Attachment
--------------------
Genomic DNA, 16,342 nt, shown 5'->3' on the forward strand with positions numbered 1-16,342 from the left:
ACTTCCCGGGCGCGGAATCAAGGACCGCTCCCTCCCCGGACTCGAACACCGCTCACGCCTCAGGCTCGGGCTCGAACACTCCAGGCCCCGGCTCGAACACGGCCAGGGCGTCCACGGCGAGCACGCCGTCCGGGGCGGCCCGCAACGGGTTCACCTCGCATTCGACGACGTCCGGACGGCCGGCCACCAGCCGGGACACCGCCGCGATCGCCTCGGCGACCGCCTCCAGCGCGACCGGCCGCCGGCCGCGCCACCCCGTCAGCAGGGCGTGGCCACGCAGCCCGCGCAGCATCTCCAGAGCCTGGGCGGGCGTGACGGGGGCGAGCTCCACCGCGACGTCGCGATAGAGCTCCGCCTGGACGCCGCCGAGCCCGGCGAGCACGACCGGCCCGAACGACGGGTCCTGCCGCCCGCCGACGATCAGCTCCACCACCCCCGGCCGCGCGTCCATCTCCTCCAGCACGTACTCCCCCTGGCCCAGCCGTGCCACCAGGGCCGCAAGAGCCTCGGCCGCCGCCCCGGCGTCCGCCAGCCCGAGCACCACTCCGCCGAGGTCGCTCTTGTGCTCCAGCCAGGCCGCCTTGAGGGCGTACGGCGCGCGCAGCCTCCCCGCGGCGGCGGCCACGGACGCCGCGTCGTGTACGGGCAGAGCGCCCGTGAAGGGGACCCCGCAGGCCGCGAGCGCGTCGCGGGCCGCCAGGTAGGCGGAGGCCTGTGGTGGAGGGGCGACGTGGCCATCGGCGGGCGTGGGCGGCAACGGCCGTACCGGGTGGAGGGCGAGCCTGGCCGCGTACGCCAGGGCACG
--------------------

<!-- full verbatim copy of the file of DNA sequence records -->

Genomic DNA, 16,342 nt, shown 5'->3' on the forward strand with positions numbered 1-16,342 from the left:
ACTTCCCGGGCGCGGAATCAAGGACCGCTCCCTCCCCGGACTCGAACACCGCTCACGCCTCAGGCTCGGGCTCGAACACTCCAGGCCCCGGCTCGAACACGGCCAGGGCGTCCACGGCGAGCACGCCGTCCGGGGCGGCCCGCAACGGGTTCACCTCGCATTCGACGACGTCCGGACGGCCGGCCACCAGCCGGGACACCGCCGCGATCGCCTCGGCGACCGCCTCCAGCGCGACCGGCCGCCGGCCGCGCCACCCCGTCAGCAGGGCGTGGCCACGCAGCCCGCGCAGCATCTCCAGAGCCTGGGCGGGCGTGACGGGGGCGAGCTCCACCGCGACGTCGCGATAGAGCTCCGCCTGGACGCCGCCGAGCCCGGCGAGCACGACCGGCCCGAACGACGGGTCCTGCCGCCCGCCGACGATCAGCTCCACCACCCCCGGCCGCGCGTCCATCTCCTCCAGCACGTACTCCCCCTGGCCCAGCCGTGCCACCAGGGCCGCAAGAGCCTCGGCCGCCGCCCCGGCGTCCGCCAGCCCGAGCACCACTCCGCCGAGGTCGCTCTTGTGCTCCAGCCAGGCCGCCTTGAGGGCGTACGGCGCGCGCAGCCTCCCCGCGGCGGCGGCCACGGACGCCGCGTCGTGTACGGGCAGAGCGCCCGTGAAGGGGACCCCGCAGGCCGCGAGCGCGTCGCGGGCCGCCAGGTAGGCGGAGGCCTGTGGTGGAGGGGCGACGTGGCCATCGGCGGGCGTGGGCGGCAACGGCCGTACCGGGTGGAGGGCGAGCCTGGCCGCGTACGCCAGGGCACG